Editor: Tenn. sheriff ordered background checks on journalists because of editorial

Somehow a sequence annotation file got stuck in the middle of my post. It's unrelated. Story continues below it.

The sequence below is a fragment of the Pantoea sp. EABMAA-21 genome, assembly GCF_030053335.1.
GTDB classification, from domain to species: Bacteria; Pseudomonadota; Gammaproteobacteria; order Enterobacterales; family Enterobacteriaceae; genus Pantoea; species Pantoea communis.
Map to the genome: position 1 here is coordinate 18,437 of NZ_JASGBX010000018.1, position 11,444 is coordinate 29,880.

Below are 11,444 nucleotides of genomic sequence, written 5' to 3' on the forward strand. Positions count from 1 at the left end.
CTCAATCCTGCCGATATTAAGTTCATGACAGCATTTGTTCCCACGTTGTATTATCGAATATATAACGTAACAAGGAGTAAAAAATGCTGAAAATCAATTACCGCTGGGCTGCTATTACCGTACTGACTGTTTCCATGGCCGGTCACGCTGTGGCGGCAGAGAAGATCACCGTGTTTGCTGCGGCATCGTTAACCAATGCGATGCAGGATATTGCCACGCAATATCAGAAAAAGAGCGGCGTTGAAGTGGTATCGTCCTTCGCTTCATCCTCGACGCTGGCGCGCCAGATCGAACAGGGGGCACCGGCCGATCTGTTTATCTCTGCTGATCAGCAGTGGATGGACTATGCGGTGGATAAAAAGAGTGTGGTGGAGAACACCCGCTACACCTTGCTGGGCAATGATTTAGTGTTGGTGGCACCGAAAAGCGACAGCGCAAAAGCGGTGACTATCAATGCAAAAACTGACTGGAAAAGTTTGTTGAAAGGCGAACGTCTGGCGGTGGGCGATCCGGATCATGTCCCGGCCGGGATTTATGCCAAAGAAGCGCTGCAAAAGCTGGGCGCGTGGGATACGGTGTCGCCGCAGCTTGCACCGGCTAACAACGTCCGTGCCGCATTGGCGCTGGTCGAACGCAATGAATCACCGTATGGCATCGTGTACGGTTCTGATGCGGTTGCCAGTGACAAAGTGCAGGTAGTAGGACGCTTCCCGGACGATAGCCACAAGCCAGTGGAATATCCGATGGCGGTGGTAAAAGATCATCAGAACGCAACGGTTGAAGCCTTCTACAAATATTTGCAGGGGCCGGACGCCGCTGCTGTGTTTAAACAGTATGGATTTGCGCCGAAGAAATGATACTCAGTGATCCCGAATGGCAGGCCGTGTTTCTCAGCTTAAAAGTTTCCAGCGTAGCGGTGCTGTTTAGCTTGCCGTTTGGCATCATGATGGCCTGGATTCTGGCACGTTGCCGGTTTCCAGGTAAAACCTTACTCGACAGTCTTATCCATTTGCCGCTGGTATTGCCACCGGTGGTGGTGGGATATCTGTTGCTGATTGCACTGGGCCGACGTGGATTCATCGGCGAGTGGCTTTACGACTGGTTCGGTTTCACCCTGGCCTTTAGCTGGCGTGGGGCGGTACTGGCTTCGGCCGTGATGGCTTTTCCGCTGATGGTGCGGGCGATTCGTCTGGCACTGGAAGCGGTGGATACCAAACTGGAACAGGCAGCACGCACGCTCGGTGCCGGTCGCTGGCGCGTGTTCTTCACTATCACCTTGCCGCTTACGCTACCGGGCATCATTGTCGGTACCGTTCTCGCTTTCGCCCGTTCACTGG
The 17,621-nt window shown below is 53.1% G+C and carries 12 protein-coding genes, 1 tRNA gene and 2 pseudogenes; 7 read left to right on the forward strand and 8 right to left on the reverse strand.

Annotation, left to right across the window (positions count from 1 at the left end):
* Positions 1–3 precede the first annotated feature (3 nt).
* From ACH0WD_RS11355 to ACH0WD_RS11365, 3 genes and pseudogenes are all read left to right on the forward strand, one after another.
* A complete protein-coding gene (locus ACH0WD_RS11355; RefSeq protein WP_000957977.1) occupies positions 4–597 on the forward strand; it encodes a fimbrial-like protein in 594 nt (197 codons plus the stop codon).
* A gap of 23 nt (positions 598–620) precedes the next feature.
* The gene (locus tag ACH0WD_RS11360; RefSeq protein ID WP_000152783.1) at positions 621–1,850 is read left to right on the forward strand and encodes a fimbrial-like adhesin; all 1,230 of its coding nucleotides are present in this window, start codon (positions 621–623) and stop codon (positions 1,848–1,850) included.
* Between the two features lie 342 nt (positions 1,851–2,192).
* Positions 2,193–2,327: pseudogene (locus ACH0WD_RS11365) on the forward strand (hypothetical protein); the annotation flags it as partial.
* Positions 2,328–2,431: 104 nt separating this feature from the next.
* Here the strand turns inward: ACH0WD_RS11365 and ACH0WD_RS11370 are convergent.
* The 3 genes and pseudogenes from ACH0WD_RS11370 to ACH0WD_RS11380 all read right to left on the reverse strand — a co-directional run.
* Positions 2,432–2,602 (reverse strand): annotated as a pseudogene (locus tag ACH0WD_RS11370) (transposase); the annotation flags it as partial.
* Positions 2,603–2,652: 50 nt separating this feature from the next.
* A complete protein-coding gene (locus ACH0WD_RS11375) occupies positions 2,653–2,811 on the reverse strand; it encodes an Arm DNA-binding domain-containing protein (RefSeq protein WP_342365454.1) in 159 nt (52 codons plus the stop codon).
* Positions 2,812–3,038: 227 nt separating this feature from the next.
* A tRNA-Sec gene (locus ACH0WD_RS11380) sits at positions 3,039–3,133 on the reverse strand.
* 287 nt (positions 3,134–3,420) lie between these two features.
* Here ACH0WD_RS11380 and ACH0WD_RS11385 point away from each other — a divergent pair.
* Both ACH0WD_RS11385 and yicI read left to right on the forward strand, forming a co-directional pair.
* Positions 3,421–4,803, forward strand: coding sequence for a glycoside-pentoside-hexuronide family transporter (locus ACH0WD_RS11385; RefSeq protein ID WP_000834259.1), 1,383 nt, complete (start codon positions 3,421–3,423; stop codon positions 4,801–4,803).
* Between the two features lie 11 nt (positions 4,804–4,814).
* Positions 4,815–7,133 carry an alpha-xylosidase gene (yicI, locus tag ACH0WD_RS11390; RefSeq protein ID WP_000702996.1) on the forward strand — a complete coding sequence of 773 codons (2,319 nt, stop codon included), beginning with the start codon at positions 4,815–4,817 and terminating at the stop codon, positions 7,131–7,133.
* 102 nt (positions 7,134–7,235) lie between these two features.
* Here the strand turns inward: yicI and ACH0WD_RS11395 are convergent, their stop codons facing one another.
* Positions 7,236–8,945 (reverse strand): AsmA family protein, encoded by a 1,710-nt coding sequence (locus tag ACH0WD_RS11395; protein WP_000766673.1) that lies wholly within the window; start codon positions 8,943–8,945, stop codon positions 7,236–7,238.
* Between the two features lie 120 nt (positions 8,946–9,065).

TENNESSEE — Members of MiddleTennessee State University’s student newspaper believe the county sheriffsubjected them to unwarranted criminal background checks after the paperpublished an editorial describing the county’s law enforcement as”the sheriff and his merry band of thugs.”Patrick Chinnery,editor of The Sidelines, said the general counsel for the RutherfordCounty Sheriff’s Office told him that background checks had been performedon all staff members listed in the paper’s staff box. Chinnery said that duringa conversation, the lawyer agreed to turn over the results of the backgroundchecks. Chinnery said he considers the background checks to be anattempt by Sheriff Truman Jones to intimidate the newspaper staff.The editorialboard wrote an editorial about media consolidation in the Feb. 18edition of the newspaper. The editorial expressed hope that Gannett Co.’s recent purchase of alocal newspaper would cause the paper to publish more hard-hitting coverage ofthe community and the sheriff’s office, which they described as a ”merryband of thugs.” Chinnery said the phrase was used to describe thesheriff’s office because it did not refer to any specific activity by thelaw enforcement officers, but ”gives an impression of theirbehavior.”Chinnery said the sheriff’s office has refused to cooperate with newspaper reporters who have requested public information.More than a week after the editorial ran,Chinnery received a letter from Edward Farmer, general counsel for thesheriff’s department, that stated the phrase was degrading and ”is adeliberate attempt to libel the sheriff and the 327 members” of thedepartment.In the letter, Farmer expressed concern that one of thenewspaper staff members was using his or her position on staff to ”furtherhis personal animosity of the sheriff’s office.” Farmer askedChinnery to contact him, ”so that this matter might be resolved withoutfurther legal action.” Chinnery said he called Farmer to discussthe situation and was told that the sheriff’s office was not interested inpursuing legal action against the newspaper staff. Chinnery said that during theconversation, he was told that Sidney McPhee, president of the Mufreesborouniversity, had contacted the sheriff’s department about the editorial andfaxed a copy of the editorial to the sheriff.Chinnery said Farmer alsotold him that the sheriff ordered background checks on everyone listed in thepaper’s staff box. ”This is when I really started gettingconcerned,” Chinnery said. He said that Farmer gave him details about thebackground checks and agreed to hand over the results. But that neverhappened.”We wrote our own article on this and gave a detailedchronology,” Chinnery said. According to the March 8Sidelines article, ”Farmer confirmed that he had a conversation withChinnery. He said that while he could not recall what was said during the call,he denied that Jones had ordered background checks.” Chinnerysaid the letter scared him when he first received it, but now believes it wasonly an intimidation attempt by the sheriff’s office.”Me andmy staff are pretty gung-ho journalists,” Chinnery said. ”We havethe ability to discern between libel and acceptable print. We aren’t goingto be cowed down by a sheriff’s department or anyone else who disagreeswith our opinions.”If anything,” Chinnery said, ”thismakes us want to do more investigative work.”Farmer and Jones did not respond to requests for comment.